15 Types Of Oak Trees You Can Plant In Your Yard

Planting a tree is one of the best things you can do for both your yard and the overall climate. Trees provide shade as they grow, attract wildlife for you to observe, and also last for generations. Trees can also absorb carbon dioxide from the air and emit oxygen. According to the Napa County Resource Conservation District, trees combat climate change by lowering the overall ground temperature through shade. This gives animals and other smaller plants below a chance to thrive, despite rising temperatures.

If you are interested in planting a tree in your yard, the oak tree is one of the best types to choose from. Oak is a genus made up of about 450 different species. They are easily propagated and tend to occur naturally in most parts of North America and Europe, as well as parts of northeast Asia (via Britannica). These 15 trees represent just a slice of the great biodiversity of the oak tree genus.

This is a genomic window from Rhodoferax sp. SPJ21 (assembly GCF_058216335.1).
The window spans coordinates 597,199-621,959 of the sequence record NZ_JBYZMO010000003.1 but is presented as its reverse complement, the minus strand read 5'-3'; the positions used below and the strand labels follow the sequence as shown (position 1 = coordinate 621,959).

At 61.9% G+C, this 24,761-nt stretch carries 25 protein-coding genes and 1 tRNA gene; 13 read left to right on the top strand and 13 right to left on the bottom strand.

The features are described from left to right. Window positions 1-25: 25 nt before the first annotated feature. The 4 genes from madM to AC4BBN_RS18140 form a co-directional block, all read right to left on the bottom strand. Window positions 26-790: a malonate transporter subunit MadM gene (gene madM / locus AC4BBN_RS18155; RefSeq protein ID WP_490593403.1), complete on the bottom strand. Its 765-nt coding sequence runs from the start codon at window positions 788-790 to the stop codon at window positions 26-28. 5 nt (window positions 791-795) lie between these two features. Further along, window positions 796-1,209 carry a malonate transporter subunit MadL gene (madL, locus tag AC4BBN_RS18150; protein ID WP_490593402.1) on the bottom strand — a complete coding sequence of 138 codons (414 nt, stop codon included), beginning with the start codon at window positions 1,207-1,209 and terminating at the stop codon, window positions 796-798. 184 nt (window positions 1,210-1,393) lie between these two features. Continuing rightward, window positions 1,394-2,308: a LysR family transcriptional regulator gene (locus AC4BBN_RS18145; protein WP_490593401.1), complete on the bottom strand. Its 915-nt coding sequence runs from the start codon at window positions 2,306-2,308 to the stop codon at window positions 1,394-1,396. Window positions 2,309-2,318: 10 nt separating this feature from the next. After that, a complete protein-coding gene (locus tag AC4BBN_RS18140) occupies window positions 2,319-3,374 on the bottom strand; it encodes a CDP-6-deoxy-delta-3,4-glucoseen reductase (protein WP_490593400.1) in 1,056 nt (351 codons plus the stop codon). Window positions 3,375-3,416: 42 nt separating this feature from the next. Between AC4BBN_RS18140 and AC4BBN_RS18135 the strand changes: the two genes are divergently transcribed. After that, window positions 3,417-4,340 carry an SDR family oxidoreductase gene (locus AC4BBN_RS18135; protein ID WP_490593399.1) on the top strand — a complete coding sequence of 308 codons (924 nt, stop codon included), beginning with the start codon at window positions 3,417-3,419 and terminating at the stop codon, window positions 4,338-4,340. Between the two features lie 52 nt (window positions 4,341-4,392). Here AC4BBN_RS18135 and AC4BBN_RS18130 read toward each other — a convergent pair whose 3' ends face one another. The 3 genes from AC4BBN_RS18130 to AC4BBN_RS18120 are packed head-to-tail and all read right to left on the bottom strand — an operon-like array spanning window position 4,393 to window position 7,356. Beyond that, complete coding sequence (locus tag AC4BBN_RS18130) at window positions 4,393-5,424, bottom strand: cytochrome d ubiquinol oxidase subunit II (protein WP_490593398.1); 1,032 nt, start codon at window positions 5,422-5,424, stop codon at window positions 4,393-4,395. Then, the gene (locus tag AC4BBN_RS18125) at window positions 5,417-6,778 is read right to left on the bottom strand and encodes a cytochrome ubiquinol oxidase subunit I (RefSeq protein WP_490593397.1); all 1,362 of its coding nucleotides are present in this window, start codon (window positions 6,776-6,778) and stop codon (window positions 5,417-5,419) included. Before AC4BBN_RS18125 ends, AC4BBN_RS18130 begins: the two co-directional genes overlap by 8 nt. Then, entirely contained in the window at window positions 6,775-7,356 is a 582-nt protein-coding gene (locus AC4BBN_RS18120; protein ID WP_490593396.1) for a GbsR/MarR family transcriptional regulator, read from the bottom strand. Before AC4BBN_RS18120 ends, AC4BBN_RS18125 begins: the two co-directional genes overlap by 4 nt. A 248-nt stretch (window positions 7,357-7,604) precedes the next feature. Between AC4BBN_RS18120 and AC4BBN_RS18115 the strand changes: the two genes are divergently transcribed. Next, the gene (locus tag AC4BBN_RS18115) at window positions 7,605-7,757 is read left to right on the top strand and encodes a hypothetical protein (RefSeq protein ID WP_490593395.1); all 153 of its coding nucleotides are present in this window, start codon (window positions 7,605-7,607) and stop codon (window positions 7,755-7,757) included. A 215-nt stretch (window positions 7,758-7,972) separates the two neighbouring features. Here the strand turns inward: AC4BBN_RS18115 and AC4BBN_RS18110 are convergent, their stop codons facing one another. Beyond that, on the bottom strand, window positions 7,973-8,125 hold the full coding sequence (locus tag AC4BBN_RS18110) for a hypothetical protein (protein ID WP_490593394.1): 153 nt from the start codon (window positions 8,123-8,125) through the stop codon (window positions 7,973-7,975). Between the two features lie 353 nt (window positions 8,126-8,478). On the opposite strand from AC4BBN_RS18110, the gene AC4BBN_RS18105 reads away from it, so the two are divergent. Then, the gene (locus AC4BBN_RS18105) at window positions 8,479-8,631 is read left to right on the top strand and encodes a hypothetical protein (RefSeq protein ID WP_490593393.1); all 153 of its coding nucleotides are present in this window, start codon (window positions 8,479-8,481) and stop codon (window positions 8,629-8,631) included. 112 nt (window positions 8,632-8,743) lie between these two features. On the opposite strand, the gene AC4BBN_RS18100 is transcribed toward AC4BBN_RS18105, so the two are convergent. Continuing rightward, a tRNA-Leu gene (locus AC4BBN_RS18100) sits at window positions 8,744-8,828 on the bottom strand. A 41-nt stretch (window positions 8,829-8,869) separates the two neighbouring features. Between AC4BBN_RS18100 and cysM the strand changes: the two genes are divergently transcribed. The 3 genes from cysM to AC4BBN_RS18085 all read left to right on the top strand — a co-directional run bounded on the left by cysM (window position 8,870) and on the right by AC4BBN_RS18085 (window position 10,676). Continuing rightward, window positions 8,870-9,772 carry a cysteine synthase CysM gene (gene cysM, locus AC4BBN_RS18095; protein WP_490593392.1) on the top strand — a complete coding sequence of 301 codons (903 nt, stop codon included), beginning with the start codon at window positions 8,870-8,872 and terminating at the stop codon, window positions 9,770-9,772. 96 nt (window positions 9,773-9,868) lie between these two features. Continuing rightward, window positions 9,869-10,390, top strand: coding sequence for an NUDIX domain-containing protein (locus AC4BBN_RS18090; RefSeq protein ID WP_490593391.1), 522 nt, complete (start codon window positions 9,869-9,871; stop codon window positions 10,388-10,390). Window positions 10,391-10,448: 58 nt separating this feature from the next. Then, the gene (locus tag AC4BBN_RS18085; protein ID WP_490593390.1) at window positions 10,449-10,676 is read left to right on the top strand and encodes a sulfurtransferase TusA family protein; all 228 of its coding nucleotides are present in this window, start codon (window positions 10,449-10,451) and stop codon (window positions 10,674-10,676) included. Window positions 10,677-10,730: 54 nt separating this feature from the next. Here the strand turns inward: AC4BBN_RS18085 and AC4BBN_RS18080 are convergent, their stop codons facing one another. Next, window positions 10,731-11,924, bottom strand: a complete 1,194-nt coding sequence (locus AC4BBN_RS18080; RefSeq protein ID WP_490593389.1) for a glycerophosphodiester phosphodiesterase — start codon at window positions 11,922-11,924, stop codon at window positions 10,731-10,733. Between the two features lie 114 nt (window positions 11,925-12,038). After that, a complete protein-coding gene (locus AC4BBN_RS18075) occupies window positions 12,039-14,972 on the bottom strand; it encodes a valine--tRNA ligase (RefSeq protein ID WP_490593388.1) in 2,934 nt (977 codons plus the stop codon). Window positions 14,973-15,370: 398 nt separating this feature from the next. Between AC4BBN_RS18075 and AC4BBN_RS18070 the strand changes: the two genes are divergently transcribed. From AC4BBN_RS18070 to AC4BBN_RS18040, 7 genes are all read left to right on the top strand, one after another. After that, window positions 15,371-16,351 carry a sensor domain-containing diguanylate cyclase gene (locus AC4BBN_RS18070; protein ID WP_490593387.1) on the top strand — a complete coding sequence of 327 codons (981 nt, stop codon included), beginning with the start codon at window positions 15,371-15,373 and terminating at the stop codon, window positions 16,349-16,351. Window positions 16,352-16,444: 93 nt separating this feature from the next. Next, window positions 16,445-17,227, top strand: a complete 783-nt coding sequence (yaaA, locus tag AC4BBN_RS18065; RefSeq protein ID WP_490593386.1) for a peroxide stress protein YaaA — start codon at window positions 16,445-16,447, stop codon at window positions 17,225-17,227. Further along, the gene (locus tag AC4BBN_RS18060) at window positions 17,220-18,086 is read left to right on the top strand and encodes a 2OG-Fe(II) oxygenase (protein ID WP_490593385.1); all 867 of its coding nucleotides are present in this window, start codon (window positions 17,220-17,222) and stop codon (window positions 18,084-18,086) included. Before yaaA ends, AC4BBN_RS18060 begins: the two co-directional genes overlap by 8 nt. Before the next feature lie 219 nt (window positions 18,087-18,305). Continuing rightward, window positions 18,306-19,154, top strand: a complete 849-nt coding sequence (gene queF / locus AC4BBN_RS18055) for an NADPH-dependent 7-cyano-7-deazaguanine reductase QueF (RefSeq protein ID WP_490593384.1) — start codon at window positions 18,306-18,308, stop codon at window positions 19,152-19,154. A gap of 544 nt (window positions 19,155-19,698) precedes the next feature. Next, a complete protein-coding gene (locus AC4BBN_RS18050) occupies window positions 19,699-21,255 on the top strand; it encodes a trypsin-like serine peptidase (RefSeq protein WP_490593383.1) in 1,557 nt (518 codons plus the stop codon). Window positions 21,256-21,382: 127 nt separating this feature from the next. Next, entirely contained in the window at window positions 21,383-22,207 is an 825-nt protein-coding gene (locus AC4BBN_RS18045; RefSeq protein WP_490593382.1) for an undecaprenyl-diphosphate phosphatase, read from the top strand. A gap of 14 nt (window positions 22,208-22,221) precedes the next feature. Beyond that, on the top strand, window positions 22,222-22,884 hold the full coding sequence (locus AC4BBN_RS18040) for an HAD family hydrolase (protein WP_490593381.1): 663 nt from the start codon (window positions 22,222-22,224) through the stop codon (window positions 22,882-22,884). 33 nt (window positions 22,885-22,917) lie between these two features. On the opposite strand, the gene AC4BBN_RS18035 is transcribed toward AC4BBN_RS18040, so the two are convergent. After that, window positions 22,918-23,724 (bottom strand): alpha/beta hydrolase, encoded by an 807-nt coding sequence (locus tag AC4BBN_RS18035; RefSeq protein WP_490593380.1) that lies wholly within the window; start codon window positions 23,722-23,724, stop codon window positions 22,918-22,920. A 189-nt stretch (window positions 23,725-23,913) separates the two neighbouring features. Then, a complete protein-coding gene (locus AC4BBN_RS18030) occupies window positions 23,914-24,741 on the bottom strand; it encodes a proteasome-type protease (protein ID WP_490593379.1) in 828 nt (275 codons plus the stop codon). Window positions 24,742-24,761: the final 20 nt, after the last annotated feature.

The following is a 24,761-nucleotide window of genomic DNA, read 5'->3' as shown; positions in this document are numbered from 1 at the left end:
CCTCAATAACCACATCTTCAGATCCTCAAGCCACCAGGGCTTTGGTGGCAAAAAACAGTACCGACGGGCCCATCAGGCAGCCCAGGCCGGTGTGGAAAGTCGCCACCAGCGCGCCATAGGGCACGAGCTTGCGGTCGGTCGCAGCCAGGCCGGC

1. Black oak (Quercus velutina)

According to the Central Park Conservancy, the black oak tree gets its name from the dark color that its bark takes on as the tree ages. For this reason, the tree is very easy to identify. While the outside of the tree is dark, the inside of the bark is actually a yellowish hue, which early European colonists used to make dye. It's a very attractive tree for personal use for these reasons.

The tree grows in many places across the United States and Canada but is most concentrated in the southeastern portion of the country. It is a great food source for wildlife, as its acorns are a known favorite of squirrels, deer, mice, and birds. In some cases, animals also eat the leaves of this species (via U.S. Forest Service). If you were hoping to create a lawn full of wildlife, then planting a black oak tree would be a great choice.

2. Bur oak (Quercus macrocarpa)